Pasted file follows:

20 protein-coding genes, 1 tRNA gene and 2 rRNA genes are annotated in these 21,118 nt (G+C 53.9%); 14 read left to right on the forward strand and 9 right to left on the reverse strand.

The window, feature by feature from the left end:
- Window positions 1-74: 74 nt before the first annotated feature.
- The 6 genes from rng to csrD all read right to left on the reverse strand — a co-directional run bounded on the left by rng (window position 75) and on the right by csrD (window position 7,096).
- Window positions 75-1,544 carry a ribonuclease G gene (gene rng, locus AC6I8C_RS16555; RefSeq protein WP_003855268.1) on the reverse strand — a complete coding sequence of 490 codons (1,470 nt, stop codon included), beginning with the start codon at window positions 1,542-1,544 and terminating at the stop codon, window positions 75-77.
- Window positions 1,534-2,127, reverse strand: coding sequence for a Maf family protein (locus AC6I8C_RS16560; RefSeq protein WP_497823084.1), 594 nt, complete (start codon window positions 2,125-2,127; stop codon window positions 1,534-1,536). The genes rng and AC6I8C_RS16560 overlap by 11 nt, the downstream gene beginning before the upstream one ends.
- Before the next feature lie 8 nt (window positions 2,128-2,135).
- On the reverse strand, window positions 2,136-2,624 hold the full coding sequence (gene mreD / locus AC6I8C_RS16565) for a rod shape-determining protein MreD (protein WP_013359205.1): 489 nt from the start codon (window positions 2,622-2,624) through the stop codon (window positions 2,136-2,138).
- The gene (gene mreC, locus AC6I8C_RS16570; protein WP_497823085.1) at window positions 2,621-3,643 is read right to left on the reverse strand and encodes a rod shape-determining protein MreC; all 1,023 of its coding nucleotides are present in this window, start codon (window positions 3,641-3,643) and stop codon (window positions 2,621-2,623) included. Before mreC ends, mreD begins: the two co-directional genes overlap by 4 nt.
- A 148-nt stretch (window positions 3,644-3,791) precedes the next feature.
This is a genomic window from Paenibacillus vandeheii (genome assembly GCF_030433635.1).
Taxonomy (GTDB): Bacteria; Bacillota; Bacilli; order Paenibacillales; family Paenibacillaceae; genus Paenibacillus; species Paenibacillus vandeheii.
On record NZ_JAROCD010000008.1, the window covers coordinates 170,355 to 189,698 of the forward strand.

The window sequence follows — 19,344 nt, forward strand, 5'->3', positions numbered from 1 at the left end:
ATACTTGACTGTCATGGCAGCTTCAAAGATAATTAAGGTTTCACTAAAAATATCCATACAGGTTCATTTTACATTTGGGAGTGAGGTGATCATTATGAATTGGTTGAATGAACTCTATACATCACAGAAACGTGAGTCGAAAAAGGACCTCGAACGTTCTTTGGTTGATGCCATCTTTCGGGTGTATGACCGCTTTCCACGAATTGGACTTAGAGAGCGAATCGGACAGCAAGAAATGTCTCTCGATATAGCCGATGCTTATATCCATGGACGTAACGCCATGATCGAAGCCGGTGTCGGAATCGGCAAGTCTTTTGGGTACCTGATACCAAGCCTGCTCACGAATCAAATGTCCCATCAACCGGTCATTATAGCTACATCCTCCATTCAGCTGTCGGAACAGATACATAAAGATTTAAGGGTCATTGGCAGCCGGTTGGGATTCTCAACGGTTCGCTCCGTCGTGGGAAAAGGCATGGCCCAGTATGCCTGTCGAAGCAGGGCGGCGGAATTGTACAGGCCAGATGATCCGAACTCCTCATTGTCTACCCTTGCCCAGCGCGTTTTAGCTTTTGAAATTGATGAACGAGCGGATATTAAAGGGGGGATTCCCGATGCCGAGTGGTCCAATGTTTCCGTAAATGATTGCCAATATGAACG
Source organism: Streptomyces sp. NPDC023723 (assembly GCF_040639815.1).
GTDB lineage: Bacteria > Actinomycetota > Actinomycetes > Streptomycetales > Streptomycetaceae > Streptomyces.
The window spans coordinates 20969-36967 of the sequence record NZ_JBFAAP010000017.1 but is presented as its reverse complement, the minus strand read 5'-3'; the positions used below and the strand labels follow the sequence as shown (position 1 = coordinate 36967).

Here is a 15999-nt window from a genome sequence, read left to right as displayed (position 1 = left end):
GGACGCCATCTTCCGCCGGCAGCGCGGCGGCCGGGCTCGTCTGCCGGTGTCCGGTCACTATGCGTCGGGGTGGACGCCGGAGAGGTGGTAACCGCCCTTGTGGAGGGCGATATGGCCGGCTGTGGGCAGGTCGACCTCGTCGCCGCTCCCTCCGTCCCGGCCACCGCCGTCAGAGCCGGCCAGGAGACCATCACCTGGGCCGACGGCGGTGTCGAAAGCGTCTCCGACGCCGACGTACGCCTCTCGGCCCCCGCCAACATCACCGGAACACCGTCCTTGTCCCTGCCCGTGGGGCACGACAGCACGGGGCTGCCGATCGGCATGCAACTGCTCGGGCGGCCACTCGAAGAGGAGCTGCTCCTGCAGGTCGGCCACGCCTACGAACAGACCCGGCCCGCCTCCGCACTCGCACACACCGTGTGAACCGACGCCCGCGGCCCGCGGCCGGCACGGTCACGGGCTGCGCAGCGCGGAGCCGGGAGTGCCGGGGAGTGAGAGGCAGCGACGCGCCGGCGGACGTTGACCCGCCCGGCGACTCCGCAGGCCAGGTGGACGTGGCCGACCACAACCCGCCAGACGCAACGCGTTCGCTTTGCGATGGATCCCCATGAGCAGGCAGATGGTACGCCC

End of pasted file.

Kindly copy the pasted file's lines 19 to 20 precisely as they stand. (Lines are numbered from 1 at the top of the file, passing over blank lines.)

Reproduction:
Here is a 15999-nt window from a genome sequence, read left to right as displayed (position 1 = left end):
GGACGCCATCTTCCGCCGGCAGCGCGGCGGCCGGGCTCGTCTGCCGGTGTCCGGTCACTATGCGTCGGGGTGGACGCCGGAGAGGTGGTAACCGCCCTTGTGGAGGGCGATATGGCCGGCTGTGGGCAGGTCGACCTCGTCGCCGCTCCCTCCGTCCCGGCCACCGCCGTCAGAGCCGGCCAGGAGACCATCACCTGGGCCGACGGCGGTGTCGAAAGCGTCTCCGACGCCGACGTACGCCTCTCGGCCCCCGCCAACATCACCGGAACACCGTCCTTGTCCCTGCCCGTGGGGCACGACAGCACGGGGCTGCCGATCGGCATGCAACTGCTCGGGCGGCCACTCGAAGAGGAGCTGCTCCTGCAGGTCGGCCACGCCTACGAACAGACCCGGCCCGCCTCCGCACTCGCACACACCGTGTGAACCGACGCCCGCGGCCCGCGGCCGGCACGGTCACGGGCTGCGCAGCGCGGAGCCGGGAGTGCCGGGGAGTGAGAGGCAGCGACGCGCCGGCGGACGTTGACCCGCCCGGCGACTCCGCAGGCCAGGTGGACGTGGCCGACCACAACCCGCCAGACGCAACGCGTTCGCTTTGCGATGGATCCCCATGAGCAGGCAGATGGTACGCCC